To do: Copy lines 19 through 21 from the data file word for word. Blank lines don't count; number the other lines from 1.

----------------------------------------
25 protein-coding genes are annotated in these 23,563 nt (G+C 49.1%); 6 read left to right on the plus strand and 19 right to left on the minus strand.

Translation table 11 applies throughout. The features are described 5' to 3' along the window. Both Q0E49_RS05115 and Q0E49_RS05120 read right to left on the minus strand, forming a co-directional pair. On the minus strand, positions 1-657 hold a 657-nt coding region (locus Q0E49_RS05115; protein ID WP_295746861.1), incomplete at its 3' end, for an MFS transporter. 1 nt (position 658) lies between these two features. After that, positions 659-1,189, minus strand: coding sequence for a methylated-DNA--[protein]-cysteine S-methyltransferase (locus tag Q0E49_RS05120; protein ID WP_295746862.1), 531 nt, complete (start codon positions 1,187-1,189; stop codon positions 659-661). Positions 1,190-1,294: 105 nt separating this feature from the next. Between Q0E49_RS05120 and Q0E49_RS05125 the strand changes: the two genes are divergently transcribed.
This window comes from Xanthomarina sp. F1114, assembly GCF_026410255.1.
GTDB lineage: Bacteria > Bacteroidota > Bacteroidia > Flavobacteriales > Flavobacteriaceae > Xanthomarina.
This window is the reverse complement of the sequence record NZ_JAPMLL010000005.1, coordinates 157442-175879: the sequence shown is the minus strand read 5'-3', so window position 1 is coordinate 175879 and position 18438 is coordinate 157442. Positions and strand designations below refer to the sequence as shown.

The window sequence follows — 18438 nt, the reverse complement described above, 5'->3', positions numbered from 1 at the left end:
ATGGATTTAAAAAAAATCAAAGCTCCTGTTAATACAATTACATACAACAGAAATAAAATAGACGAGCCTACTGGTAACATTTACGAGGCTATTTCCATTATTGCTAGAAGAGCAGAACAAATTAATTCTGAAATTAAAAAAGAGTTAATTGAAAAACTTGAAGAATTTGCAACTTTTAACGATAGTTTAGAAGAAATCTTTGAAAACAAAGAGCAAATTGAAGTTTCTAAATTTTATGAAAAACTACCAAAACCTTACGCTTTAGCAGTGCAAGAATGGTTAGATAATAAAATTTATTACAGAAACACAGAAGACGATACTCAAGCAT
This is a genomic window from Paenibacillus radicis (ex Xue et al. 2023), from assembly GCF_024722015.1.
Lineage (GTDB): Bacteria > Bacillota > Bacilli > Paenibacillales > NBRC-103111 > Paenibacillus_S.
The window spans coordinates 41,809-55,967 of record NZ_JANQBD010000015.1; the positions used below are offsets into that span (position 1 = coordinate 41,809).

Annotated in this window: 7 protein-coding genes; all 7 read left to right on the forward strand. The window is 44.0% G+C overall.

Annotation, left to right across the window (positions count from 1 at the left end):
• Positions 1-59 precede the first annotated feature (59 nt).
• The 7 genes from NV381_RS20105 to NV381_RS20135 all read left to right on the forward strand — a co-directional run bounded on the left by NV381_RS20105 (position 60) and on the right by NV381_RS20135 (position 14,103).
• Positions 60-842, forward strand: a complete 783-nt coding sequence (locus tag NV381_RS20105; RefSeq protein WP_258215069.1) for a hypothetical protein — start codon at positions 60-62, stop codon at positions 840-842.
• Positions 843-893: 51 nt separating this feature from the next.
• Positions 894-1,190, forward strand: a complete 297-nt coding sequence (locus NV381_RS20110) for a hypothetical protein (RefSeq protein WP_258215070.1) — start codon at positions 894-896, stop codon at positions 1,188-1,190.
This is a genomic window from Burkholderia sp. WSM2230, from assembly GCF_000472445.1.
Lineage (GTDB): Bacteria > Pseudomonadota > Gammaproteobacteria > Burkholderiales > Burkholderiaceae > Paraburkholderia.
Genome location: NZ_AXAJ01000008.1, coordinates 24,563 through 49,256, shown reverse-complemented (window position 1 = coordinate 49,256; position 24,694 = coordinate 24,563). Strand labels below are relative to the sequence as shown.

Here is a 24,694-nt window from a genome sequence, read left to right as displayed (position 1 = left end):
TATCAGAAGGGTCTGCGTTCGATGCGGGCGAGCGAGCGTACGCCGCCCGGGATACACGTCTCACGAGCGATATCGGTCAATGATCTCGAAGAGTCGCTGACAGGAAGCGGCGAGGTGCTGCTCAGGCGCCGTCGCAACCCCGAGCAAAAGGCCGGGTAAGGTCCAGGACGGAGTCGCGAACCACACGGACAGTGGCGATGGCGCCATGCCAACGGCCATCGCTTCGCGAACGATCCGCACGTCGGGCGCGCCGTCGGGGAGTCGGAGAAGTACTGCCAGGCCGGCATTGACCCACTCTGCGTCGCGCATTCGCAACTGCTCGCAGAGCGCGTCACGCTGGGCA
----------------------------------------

Lineage (GTDB): Bacteria > Pseudomonadota > Gammaproteobacteria > Burkholderiales > Burkholderiaceae > Paraburkholderia.
Genome location: NZ_AXAJ01000008.1, coordinates 24,563 through 49,256, shown reverse-complemented (window position 1 = coordinate 49,256; position 24,694 = coordinate 24,563). Strand labels below are relative to the sequence as shown.

Here is a 24,694-nt window from a genome sequence, read left to right as displayed (position 1 = left end):